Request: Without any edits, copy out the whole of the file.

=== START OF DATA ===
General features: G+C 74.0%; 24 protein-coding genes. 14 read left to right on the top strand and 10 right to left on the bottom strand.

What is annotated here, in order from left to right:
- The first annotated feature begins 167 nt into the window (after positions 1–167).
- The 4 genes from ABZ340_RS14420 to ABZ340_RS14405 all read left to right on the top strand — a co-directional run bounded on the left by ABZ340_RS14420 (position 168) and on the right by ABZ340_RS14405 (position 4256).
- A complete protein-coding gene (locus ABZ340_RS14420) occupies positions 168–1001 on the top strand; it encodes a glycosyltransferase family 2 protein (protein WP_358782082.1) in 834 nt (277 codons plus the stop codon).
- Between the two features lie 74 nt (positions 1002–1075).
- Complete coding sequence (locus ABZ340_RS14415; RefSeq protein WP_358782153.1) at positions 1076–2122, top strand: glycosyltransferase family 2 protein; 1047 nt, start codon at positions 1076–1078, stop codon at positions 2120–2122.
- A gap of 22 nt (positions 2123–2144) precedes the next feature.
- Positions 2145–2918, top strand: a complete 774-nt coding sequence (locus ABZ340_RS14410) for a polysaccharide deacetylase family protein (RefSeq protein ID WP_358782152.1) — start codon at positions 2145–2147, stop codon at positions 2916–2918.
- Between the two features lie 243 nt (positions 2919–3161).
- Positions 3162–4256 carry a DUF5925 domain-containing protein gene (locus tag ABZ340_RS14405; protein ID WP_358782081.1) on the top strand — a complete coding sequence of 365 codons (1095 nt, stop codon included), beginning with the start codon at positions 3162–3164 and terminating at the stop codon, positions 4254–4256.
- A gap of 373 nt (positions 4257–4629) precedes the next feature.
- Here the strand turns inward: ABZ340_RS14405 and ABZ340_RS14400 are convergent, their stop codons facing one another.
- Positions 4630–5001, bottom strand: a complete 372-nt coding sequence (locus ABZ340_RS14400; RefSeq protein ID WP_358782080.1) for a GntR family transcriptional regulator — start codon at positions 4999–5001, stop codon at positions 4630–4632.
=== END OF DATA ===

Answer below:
General features: G+C 74.0%; 24 protein-coding genes. 14 read left to right on the top strand and 10 right to left on the bottom strand.

What is annotated here, in order from left to right:
- The first annotated feature begins 167 nt into the window (after positions 1–167).
- The 4 genes from ABZ340_RS14420 to ABZ340_RS14405 all read left to right on the top strand — a co-directional run bounded on the left by ABZ340_RS14420 (position 168) and on the right by ABZ340_RS14405 (position 4256).
- A complete protein-coding gene (locus ABZ340_RS14420) occupies positions 168–1001 on the top strand; it encodes a glycosyltransferase family 2 protein (protein WP_358782082.1) in 834 nt (277 codons plus the stop codon).
- Between the two features lie 74 nt (positions 1002–1075).
- Complete coding sequence (locus ABZ340_RS14415; RefSeq protein WP_358782153.1) at positions 1076–2122, top strand: glycosyltransferase family 2 protein; 1047 nt, start codon at positions 1076–1078, stop codon at positions 2120–2122.
- A gap of 22 nt (positions 2123–2144) precedes the next feature.
- Positions 2145–2918, top strand: a complete 774-nt coding sequence (locus ABZ340_RS14410) for a polysaccharide deacetylase family protein (RefSeq protein ID WP_358782152.1) — start codon at positions 2145–2147, stop codon at positions 2916–2918.
- Between the two features lie 243 nt (positions 2919–3161).
- Positions 3162–4256 carry a DUF5925 domain-containing protein gene (locus tag ABZ340_RS14405; protein ID WP_358782081.1) on the top strand — a complete coding sequence of 365 codons (1095 nt, stop codon included), beginning with the start codon at positions 3162–3164 and terminating at the stop codon, positions 4254–4256.
- A gap of 373 nt (positions 4257–4629) precedes the next feature.
- Here the strand turns inward: ABZ340_RS14405 and ABZ340_RS14400 are convergent, their stop codons facing one another.
- Positions 4630–5001, bottom strand: a complete 372-nt coding sequence (locus ABZ340_RS14400; RefSeq protein ID WP_358782080.1) for a GntR family transcriptional regulator — start codon at positions 4999–5001, stop codon at positions 4630–4632.